36. The method as defined in claim 25, wherein using a wide form, large sheets of bamboo chipboard are formed, and once this first large chipboard is complete, having major and minor surfaces, several chipboard layers of matching dimensions are fabricated in large sheets, whereby each major surface of each board is glued to the next major surface of the next chipboard under pressure in a form, to form a thicker chipboard as ‘multi-ply bamboo’, which is a bamboo substitute for plywood, wherein the fibers of each chipboard are generally oriented at any angle and once the glue is cured, the resulting multi-ply bamboo is kiln dried to below 12% humidity and sealed for moisture, furthermore, laminate of any material may be glued to the exterior surface of the column for improved appearance.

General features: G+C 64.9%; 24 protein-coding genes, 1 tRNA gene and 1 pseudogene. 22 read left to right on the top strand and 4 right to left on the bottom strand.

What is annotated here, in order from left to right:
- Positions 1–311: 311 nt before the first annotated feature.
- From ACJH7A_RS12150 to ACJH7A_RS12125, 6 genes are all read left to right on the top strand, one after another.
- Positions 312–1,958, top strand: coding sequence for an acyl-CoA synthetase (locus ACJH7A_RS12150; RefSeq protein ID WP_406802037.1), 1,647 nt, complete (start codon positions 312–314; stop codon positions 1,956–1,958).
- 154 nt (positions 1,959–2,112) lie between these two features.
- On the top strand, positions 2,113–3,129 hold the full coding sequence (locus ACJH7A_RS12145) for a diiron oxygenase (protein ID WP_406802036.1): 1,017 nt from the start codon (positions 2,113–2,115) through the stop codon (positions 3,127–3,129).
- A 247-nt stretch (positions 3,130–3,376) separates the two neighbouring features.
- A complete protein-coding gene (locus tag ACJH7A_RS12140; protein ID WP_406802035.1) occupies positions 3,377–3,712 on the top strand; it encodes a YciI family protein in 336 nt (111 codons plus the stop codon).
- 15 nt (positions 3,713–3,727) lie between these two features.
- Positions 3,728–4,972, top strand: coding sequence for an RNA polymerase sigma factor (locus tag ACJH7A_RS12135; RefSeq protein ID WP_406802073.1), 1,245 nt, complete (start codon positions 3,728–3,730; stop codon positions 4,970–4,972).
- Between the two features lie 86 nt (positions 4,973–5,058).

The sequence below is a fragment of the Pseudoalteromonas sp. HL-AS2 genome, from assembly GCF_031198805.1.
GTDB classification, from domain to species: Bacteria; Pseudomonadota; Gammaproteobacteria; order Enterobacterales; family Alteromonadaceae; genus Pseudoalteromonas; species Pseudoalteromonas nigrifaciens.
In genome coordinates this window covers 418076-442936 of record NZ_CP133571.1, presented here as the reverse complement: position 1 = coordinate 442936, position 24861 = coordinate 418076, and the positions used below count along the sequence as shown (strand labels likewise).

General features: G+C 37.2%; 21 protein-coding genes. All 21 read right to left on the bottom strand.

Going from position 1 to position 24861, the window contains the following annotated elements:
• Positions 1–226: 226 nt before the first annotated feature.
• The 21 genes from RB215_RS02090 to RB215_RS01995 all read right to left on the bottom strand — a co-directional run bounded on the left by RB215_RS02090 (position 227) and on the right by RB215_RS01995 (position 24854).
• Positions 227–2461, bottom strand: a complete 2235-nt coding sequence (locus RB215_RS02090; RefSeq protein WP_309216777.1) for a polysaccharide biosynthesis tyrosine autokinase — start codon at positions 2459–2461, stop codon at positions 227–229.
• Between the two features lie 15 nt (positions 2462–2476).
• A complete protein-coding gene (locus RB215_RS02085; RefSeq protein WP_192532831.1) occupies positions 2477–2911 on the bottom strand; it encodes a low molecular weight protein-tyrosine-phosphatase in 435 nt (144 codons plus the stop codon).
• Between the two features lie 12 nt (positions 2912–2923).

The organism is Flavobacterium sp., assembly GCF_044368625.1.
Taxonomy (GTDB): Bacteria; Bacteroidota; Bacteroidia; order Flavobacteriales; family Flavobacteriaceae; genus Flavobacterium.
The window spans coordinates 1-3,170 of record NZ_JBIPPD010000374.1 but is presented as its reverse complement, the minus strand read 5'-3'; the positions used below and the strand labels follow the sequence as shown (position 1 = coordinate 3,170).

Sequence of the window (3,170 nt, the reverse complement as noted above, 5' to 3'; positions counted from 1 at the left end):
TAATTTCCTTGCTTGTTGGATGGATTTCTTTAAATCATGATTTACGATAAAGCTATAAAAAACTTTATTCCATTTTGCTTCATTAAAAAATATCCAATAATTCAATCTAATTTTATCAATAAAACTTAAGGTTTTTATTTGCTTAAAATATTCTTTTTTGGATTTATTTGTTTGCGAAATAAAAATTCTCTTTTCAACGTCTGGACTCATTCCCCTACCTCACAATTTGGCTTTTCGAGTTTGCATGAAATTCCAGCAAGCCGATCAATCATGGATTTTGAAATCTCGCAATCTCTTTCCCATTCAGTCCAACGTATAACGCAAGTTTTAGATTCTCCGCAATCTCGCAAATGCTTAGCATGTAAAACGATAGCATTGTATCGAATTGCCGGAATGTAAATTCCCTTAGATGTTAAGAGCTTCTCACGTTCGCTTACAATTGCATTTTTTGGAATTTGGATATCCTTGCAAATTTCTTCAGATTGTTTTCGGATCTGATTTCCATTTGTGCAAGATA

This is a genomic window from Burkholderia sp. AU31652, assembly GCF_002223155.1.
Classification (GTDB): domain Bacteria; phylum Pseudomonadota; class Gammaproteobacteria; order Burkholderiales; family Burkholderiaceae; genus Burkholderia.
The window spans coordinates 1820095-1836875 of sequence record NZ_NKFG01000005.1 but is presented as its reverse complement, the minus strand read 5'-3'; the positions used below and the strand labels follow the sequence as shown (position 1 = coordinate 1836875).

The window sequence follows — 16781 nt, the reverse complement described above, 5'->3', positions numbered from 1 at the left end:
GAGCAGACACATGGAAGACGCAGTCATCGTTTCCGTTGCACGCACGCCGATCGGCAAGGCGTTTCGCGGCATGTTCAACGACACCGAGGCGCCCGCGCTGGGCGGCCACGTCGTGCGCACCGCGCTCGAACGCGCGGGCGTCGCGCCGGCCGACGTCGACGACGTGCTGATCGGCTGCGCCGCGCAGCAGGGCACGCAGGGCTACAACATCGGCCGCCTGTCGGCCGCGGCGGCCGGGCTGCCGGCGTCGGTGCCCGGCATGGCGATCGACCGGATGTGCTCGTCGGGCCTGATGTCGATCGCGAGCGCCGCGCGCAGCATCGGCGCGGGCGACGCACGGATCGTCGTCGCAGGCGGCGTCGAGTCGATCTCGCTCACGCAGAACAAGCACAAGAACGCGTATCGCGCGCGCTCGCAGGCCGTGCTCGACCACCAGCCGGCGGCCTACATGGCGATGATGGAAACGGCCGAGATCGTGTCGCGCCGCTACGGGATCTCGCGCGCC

37. The method as defined in claim 25, wherein using a wide form, large sheets of bamboo chipboard are formed, and once this first large chipboard is complete, having major and minor surfaces, several chipboard layers of matching dimensions are fabricated in large sheets, whereby each major surface of each board is glued to the next major surface of the next chipboard under pressure in a form, to form a thicker chipboard as ‘multi-ply bamboo’, which is a bamboo substitute for plywood, furthermore, the first board's chip strands are generally orientated parallel to the board length, the second board's chip strands are generally orientated perpendicular to the first, and then each additional boards chip's orientation is perpendicular to the next, and, once the glue is cured, the resulting multi-ply bamboo is kiln dried to below 12% humidity and sealed for moisture, furthermore, laminate of any material may be glued to the exterior surface of the column for improved appearance.